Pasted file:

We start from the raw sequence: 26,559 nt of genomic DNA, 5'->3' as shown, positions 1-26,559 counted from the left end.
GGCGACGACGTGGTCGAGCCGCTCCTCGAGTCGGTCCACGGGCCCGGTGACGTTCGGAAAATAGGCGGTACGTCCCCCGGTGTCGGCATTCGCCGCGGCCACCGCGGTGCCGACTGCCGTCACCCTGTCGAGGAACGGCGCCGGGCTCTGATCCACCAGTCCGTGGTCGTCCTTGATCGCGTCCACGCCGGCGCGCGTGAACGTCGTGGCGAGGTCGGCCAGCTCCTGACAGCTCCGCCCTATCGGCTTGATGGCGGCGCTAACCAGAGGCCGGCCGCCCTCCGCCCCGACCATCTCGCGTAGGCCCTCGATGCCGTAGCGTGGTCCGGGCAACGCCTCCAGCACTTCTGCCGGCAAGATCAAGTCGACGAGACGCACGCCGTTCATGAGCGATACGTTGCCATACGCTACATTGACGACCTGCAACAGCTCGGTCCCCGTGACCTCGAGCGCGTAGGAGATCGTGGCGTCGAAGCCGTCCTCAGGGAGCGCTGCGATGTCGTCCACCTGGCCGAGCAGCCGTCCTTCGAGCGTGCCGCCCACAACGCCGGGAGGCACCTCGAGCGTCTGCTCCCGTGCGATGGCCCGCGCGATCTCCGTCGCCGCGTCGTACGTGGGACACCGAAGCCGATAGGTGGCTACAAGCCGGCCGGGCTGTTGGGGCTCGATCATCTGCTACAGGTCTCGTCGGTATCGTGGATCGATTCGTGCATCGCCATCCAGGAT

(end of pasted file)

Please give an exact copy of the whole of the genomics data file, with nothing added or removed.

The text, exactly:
We start from the raw sequence: 26,559 nt of genomic DNA, 5'->3' as shown, positions 1-26,559 counted from the left end.
GGCGACGACGTGGTCGAGCCGCTCCTCGAGTCGGTCCACGGGCCCGGTGACGTTCGGAAAATAGGCGGTACGTCCCCCGGTGTCGGCATTCGCCGCGGCCACCGCGGTGCCGACTGCCGTCACCCTGTCGAGGAACGGCGCCGGGCTCTGATCCACCAGTCCGTGGTCGTCCTTGATCGCGTCCACGCCGGCGCGCGTGAACGTCGTGGCGAGGTCGGCCAGCTCCTGACAGCTCCGCCCTATCGGCTTGATGGCGGCGCTAACCAGAGGCCGGCCGCCCTCCGCCCCGACCATCTCGCGTAGGCCCTCGATGCCGTAGCGTGGTCCGGGCAACGCCTCCAGCACTTCTGCCGGCAAGATCAAGTCGACGAGACGCACGCCGTTCATGAGCGATACGTTGCCATACGCTACATTGACGACCTGCAACAGCTCGGTCCCCGTGACCTCGAGCGCGTAGGAGATCGTGGCGTCGAAGCCGTCCTCAGGGAGCGCTGCGATGTCGTCCACCTGGCCGAGCAGCCGTCCTTCGAGCGTGCCGCCCACAACGCCGGGAGGCACCTCGAGCGTCTGCTCCCGTGCGATGGCCCGCGCGATCTCCGTCGCCGCGTCGTACGTGGGACACCGAAGCCGATAGGTGGCTACAAGCCGGCCGGGCTGTTGGGGCTCGATCATCTGCTACAGGTCTCGTCGGTATCGTGGATCGATTCGTGCATCGCCATCCAGGAT